public void serialize(PofWriter writer, Object o) throws IOException {
        /* Check Object is of correct type and is not null before casting */
        if (!(o instanceof Bond)) {
            // Handle the case of an invalid/null object
        }
        Bond bond = (Bond) o;

        writer.setVersionId(Math.max(bond.getImplVersion(), bond.getDataVersion()));

        /* Serialise ourselves in ascending index order */
        writer.writeLong(CONTRACT_NUMBER_INDEX, bond.getContractNumber());
        /* Skipping rest of writes */

        writer.writeRemainder(bond.getFutureData());
    }

    /* Deserialise from the reader into a new object */
    public Object deserialize(PofReader reader) throws IOException {
        /* Instantiate a new Bond to deserialise into */
        Bond bond = new Bond();

        bond.setDataVersion(reader.getVersionId());

        /* Deserialise ourselves in ascending index order */
        bond.setContractNumber(reader.readLong(CONTRACT_NUMBER_INDEX));
        /* Skipping rest of reads */

        bond.setFutureData(reader.readRemainder());
    }
}

It is just more of the same, a case of defining the serialisation outside of the class instead of part of it, with both forms of serialisation displayed above being suitable for our current object hierarchy of one.

For the above examples a simple Bond contract was implemented, but what if we want to model a Future? Do we really need to re-implement all of the useful fields that apply to both? Of course not, we abstract things.

Serialisation and Inheritance

In POF serialisation there are three important attributes for evolvable objects, implementation version, data version and future data. Future data is a record of any data we may not be able to process because it’s from a newer implementation, and the version numbers define what version data being serialised or deserialised is, and also what it should contain.

By extending AbstractEvolvable, the storage of data version and future data is taken care of. The object must define its own getImplVersion() method returning the implementation version. Whether implementing PortableObject, or defining a separate PofSerializer, the base has been established.

What happens when you inherit from an evolvable object?

As stated above, to make objects backwards- and forwards-compatible and allow evolution, POF serialisation uses implementation version, data version and future data, which are stored in the object. When you are serialising a class with super-classes that require serialisation, where do you get the version number from, and what happens when adding new fields? The documentation does not clarify the situation, so below is my interpretation of what should happen.

Implementation version defines the version of the implementation of the object. Every time a serialisable attribute is changed in the object this version number should increase, since this number will also define the version number of data constructed by this implementation. The Evolvable interface defines the function getImplVersion() which is expected to return the version number of the object’s implementation. Its use is related to the data version, explained below.

Data version defines the version of the data being serialised or deserialised. If the object has just been instantiated the data version will be the same as the implementation version, but if it’s been previously deserialised the data could have come from a future implementation. This is why you see the call to Math.max(getImplVersion(), getDataVersion()) in the examples when calling PofWriter.setVersionId(), so we always define the latest version suitable for the data.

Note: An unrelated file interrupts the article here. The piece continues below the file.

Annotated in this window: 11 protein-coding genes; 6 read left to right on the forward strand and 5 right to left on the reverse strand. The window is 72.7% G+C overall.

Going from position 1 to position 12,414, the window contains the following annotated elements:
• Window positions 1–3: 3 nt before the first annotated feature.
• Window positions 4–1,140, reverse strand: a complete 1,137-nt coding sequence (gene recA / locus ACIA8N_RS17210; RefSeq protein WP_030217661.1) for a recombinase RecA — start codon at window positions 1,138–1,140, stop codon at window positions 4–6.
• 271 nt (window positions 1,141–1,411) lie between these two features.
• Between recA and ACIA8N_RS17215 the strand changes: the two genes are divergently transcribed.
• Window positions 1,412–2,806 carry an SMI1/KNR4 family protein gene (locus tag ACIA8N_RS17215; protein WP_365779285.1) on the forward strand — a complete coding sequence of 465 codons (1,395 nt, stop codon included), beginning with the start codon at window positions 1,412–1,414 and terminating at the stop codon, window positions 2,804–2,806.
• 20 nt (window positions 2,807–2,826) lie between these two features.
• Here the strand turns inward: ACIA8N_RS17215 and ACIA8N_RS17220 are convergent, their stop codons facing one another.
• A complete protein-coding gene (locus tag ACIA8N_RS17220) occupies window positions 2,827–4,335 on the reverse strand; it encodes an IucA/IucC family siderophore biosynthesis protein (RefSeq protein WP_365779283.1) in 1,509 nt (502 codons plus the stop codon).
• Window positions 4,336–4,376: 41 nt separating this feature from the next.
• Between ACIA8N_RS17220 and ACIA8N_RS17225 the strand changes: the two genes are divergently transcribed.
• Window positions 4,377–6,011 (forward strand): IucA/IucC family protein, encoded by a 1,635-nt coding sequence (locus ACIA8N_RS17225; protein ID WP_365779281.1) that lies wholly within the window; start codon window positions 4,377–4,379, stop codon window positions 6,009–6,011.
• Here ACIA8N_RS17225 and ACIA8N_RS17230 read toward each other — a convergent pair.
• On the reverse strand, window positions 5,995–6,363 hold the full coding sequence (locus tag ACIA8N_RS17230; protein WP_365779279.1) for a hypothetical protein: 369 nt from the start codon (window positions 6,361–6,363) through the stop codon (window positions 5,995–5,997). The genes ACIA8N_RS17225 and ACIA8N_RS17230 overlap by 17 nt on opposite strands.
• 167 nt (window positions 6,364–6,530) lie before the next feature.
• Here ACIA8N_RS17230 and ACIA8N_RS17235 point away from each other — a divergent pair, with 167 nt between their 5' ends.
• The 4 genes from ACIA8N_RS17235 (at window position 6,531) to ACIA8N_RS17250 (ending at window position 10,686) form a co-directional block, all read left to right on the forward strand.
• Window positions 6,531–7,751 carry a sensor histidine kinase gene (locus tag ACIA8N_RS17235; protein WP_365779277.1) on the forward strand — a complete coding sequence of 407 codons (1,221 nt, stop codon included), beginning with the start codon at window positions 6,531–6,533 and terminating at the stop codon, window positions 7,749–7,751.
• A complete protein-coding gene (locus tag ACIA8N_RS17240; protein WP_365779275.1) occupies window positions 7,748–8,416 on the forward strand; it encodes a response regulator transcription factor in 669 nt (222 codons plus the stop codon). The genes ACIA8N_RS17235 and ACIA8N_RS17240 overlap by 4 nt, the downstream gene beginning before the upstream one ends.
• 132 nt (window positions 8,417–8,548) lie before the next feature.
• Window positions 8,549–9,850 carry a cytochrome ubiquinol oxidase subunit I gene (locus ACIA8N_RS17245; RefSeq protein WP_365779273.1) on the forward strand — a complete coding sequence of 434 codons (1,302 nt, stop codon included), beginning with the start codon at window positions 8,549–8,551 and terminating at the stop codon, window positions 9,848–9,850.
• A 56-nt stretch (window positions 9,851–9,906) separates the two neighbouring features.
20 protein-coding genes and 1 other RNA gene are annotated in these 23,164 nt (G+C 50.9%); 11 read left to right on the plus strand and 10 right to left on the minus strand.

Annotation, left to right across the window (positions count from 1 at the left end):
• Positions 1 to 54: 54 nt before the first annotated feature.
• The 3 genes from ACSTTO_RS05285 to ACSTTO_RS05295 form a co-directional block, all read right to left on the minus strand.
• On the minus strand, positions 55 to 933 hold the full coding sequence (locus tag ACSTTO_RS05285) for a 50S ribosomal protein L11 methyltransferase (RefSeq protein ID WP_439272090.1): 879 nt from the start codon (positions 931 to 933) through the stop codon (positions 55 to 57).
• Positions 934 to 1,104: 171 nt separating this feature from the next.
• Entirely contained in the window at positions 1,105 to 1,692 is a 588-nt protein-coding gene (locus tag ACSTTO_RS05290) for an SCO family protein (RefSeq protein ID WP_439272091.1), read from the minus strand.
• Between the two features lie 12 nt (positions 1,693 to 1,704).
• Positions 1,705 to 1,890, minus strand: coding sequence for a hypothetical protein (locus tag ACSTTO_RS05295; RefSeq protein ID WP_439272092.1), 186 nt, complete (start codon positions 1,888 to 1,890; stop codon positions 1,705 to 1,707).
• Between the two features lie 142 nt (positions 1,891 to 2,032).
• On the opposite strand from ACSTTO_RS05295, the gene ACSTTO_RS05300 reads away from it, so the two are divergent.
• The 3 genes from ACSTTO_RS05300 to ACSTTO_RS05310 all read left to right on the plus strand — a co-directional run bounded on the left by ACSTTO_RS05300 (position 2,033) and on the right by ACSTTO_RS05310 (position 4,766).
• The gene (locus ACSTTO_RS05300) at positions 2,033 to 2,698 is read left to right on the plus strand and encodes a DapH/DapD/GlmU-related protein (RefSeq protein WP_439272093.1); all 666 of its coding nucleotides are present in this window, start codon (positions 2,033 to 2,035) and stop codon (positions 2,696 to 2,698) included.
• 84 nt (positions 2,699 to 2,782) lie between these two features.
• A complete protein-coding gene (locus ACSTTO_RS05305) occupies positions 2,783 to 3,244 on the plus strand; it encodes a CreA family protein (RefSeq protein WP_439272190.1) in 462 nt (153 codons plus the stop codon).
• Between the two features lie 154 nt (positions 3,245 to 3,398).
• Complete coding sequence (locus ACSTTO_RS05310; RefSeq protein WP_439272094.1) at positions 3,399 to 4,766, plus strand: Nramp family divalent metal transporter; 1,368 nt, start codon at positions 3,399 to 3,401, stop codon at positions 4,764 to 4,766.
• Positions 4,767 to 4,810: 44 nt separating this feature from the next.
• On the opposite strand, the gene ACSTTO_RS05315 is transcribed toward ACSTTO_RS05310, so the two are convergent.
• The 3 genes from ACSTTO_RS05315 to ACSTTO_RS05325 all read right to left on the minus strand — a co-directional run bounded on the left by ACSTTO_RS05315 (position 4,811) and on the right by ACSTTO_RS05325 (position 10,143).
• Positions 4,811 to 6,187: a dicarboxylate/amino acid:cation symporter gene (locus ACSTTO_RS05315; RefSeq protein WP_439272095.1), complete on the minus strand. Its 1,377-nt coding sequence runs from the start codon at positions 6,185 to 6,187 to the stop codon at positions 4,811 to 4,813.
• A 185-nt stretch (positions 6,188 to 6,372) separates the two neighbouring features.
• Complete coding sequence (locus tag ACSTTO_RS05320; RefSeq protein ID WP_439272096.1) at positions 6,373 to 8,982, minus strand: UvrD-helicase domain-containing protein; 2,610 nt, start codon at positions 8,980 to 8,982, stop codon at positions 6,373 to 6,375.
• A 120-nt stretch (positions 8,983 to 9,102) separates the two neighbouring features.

Future data is held in a Binary object, and is read via PofReader.readRemainder(), which does what it says on the tin, reading any remaining data we haven’t read. If deserialising from a newer implementation version, we might have some remaining data that should be kept in case we must serialise the same object again. As mentioned above, this is why we keep a copy of the data version around, and call setVersionId(Math.max(getImplVersion(), getDataVersion())) to set the version to the latest one.

As each layer should have its own implementation version, it should also hold onto its own data version and future data. This means AbstractEvolvable should not be extended, instead (re)implementing Evolvable at each level with private versions and data members. PortableObject also requires (re)implementation at each level, with sub-classes calling their super-class methods with a nested POF reader when deserialising, or writer when serialising.
There’s a fair portion of code being copied around, but it’s a necessary evil to have the implementation we want.

Solutions that account for inheritance using the afore-mentioned nested readers and writers have great flexibility. Due to the nesting implementation, each class can have index numbers without clashes. Sub-classes can be added to the inheritance structure without changing the serialisation or implementation of a super-class. Super-classes are none-the-wiser that they’re not the top-level serialised objects. The greatest benefit of all, is that a new serialised attribute of a super-class can be shared to all sub-classes, with no changes to their own serialisation.
Most articles and posts don’t detail this implementation, avoiding the subject due to not knowing its intent or use, or because they were written before it was available in the API.